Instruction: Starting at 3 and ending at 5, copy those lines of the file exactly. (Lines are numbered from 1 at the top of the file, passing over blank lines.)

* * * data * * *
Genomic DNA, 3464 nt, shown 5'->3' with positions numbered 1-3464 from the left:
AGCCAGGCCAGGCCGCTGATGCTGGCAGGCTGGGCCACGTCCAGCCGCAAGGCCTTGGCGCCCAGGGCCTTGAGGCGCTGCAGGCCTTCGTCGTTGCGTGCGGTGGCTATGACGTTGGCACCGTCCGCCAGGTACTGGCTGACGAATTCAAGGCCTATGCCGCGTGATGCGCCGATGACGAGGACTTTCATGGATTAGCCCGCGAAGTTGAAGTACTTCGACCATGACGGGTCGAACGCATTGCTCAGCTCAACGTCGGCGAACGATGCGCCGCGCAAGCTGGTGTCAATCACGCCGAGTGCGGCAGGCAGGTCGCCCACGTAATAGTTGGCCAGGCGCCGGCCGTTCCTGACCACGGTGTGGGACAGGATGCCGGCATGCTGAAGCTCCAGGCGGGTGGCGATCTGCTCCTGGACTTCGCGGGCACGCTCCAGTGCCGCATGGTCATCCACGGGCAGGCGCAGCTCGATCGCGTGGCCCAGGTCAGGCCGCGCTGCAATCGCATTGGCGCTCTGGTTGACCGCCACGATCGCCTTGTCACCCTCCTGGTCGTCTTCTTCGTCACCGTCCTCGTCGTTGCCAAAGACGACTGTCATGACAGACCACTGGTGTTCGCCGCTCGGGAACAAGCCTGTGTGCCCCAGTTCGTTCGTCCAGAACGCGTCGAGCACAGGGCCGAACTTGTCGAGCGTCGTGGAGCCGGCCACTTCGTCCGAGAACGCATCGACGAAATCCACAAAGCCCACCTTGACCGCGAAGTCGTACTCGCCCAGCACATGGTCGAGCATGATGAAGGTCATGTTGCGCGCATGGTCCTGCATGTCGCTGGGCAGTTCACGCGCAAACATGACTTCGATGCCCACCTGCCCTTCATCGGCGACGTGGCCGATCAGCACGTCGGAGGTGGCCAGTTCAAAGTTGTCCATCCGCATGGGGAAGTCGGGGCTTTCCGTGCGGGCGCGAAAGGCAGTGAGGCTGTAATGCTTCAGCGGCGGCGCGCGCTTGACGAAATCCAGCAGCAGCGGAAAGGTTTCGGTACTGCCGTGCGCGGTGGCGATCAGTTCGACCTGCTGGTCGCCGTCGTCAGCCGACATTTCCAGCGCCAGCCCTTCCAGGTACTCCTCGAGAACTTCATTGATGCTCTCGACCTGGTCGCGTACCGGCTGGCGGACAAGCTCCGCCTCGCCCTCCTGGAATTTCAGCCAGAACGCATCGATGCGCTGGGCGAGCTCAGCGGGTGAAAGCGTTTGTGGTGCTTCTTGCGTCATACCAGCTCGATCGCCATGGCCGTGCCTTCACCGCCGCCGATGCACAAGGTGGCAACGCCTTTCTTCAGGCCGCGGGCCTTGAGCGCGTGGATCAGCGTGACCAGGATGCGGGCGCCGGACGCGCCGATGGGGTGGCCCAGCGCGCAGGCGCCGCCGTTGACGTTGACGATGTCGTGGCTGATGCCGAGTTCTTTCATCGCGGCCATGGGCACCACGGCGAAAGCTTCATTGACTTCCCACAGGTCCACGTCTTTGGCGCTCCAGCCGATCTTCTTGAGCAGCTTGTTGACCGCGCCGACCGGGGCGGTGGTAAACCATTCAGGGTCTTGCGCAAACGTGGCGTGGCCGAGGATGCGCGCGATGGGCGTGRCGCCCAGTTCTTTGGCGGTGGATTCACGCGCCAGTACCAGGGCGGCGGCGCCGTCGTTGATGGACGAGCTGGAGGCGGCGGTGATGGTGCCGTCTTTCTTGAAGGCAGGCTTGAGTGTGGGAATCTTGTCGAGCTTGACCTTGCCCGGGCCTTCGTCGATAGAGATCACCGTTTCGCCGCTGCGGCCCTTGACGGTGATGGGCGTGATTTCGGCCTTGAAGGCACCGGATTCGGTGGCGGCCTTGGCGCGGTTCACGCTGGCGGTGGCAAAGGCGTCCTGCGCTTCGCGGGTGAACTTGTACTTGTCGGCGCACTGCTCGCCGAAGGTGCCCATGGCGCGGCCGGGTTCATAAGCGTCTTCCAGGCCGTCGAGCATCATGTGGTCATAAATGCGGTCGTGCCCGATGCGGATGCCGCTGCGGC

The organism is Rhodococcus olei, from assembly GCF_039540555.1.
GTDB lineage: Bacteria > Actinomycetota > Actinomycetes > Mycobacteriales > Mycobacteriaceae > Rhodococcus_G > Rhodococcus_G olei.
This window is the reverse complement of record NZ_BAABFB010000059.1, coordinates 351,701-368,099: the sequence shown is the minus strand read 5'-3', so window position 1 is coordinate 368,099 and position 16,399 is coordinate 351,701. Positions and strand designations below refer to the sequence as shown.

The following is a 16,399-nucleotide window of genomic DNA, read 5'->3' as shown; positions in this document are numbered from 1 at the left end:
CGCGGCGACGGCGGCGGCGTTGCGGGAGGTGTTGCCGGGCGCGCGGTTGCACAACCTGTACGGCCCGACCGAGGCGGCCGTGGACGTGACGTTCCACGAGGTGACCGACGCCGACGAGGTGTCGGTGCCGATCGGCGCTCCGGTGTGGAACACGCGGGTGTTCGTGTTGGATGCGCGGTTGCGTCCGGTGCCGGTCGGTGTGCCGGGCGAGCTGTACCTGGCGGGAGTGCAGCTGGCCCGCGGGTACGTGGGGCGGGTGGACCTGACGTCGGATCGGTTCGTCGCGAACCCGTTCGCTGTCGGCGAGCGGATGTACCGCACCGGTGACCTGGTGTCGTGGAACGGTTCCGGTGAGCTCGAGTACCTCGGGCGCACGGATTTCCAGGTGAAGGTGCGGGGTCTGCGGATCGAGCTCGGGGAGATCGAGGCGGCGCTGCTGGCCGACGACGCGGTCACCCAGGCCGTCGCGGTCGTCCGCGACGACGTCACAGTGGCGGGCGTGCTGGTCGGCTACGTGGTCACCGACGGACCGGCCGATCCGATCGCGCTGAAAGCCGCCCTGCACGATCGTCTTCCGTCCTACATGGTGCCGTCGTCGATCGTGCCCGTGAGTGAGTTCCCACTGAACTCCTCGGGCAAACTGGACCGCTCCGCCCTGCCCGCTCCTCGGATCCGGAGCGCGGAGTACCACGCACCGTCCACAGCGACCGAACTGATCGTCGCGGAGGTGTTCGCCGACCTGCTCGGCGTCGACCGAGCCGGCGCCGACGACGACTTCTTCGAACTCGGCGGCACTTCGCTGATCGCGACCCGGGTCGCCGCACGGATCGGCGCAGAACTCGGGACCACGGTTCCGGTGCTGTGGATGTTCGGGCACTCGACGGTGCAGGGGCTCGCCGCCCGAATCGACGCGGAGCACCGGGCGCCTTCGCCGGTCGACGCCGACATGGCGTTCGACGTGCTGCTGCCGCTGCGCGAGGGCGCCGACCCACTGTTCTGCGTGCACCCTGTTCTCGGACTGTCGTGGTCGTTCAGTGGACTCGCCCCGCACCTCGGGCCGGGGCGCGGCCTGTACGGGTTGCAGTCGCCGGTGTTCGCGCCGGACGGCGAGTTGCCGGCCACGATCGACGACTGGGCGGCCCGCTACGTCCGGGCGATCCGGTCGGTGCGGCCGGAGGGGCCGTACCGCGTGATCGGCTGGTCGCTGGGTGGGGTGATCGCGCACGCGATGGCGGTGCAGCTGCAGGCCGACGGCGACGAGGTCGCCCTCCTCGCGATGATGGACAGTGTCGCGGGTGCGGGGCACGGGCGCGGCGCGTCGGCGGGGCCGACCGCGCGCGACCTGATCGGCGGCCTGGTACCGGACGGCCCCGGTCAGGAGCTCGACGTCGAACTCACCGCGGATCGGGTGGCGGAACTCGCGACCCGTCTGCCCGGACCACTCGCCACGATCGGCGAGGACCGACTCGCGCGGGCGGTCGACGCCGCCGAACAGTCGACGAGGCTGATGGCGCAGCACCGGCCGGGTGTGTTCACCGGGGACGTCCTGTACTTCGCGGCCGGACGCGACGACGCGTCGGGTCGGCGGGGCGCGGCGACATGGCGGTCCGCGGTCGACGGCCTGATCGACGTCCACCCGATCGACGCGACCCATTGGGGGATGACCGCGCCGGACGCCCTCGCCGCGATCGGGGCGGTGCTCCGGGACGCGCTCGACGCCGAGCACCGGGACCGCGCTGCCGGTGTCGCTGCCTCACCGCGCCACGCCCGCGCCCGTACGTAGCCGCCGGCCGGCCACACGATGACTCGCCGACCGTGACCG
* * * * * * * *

The organism is Rhodococcus olei, from assembly GCF_039540555.1.
GTDB lineage: Bacteria > Actinomycetota > Actinomycetes > Mycobacteriales > Mycobacteriaceae > Rhodococcus_G > Rhodococcus_G olei.
This window is the reverse complement of record NZ_BAABFB010000059.1, coordinates 351,701-368,099: the sequence shown is the minus strand read 5'-3', so window position 1 is coordinate 368,099 and position 16,399 is coordinate 351,701. Positions and strand designations below refer to the sequence as shown.